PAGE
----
Expression Interrupted

Journalists and academics bear the brunt of the massive crackdown on freedom of expression in Turkey. Scores of them are currently subject to criminal investigations or behind bars. This website is dedicated to tracking the legal process against them.

Journalist Çağdaş Kaplan sentenced to over 6 years in prison

Journalist Çağdaş Kaplan sentenced to over 6 years in prison

Sakarya court convicts Kaplan for "membership in a terrorist organization" in case that had been pending since 2010 

Journalist Çağdaş Kaplan was sentenced to 6 years and 3 months in prison for “membership in a terrorist organization” by a court in the western province of Sakarya on May 31. Kaplan, who recently became the founding editor-in-chief of the daily newspaper Yeni Yaşam, which was launched earlier in May, was also handed down a travel ban pending appeal.

The case against Kaplan has been dragging since 2010, from when he used to be a reporter for the now shuttered Dicle News Agency (DİHA). Kaplan was arrested at the time for his reporting of the operations against the Kurdish students at the Sakarya University, where he, too, was a student. A prosecutor subsequently pressed charges against Kaplan and others who were arrested as part of the case.

During the verdict hearing at the 2nd High Criminal Court of Sakarya, which was monitored by P24, the court found Kaplan and the 18 other defendants in the case guilty of “membership in a terrorist organization” and sentenced each to 6 years and 3 months in prison.

Lawyer: Çağdaş Kaplan is a journalist

Kaplan’s lawyer Gülcan Kartal Bağat said her client was a journalist, working as a reporter for the now-closed DİHA news agency at the time of the operation. Documents proving his journalism were submitted to the court, she said.

Bağat also expressed her dismay regarding the investigation and charges brought by the prosecution. “[The prosecution] attempted to produce evidence by means of interpretation and forcing [the situation],” Bağat said. “The initial investigation is entirely unlawful. Police resorted to the ‘enemy criminal law’,” she said.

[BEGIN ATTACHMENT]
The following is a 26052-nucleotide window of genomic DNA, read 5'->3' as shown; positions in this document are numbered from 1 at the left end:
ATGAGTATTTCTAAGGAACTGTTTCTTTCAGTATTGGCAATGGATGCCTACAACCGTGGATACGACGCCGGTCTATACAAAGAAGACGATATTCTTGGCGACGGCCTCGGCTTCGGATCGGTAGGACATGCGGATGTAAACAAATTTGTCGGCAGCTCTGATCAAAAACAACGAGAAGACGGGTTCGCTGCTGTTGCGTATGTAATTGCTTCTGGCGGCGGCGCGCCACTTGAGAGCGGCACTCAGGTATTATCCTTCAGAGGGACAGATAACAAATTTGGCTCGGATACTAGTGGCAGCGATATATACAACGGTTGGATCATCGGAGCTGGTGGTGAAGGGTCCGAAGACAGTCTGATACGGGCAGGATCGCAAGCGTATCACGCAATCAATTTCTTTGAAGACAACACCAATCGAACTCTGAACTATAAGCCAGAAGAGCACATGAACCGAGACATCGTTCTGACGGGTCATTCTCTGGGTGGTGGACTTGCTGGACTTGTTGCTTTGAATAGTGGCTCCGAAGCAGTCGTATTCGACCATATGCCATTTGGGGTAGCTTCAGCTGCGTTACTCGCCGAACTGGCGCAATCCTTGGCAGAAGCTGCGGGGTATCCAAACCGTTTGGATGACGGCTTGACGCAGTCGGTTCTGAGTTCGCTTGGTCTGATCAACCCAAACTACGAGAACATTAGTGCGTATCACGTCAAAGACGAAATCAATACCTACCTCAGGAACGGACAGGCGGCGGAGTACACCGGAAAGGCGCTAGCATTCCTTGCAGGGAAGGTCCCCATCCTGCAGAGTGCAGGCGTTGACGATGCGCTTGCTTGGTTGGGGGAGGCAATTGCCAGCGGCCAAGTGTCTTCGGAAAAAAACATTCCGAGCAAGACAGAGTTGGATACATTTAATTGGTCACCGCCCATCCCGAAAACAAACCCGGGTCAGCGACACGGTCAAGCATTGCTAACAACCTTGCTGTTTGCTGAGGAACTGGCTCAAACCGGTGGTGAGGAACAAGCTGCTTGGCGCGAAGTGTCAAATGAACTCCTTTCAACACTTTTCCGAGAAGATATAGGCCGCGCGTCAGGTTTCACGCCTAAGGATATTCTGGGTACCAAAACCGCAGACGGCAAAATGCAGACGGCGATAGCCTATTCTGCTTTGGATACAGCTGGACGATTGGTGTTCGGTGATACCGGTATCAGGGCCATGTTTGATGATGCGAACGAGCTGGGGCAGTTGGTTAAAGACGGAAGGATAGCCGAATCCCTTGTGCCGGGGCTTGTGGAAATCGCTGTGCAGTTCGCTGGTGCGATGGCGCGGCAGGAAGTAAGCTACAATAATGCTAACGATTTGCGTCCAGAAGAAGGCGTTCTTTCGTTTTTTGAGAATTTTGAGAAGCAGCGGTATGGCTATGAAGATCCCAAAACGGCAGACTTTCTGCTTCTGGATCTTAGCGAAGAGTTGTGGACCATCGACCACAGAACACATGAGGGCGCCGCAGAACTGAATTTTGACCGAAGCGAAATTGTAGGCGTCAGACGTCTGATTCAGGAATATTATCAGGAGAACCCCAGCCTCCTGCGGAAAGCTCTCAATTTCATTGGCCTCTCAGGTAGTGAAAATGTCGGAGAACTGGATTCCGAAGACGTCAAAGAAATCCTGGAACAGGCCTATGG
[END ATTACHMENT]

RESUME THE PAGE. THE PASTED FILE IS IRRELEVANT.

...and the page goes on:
Bağat said none of the allegations in the indictment had been based on any concrete evidence whatsoever. “Allegations that Kaplan provided the organization with new recruits lack any concrete basis. All the accusations are based on a phone conversation that Çağdaş Kaplan made with a childhood friend in order to learn the mailing address of his sister, who was in jail [at the time]. We don’t accept this phone conversation as evidence,” Bağat said.

“A criminal charge was created with forced evidence. Çağdaş Kaplan is a journalist and he continues to do his job as the editor-in-chief of a daily newspaper,” she added.

The case was overseen by a specially authorized high criminal court in Istanbul until 2014, when those courts were abolished by law. The case was then handed to the 2nd High Criminal Court of Sakarya. While the Constitutional Court ruled to rehear prominent cases such as the Ergenekon and Balyoz (Sledghammer) coup trials considering the judgment of the specially authorized courts invalid, Kaplan’s case moved forward despite the significant changes in the legal system.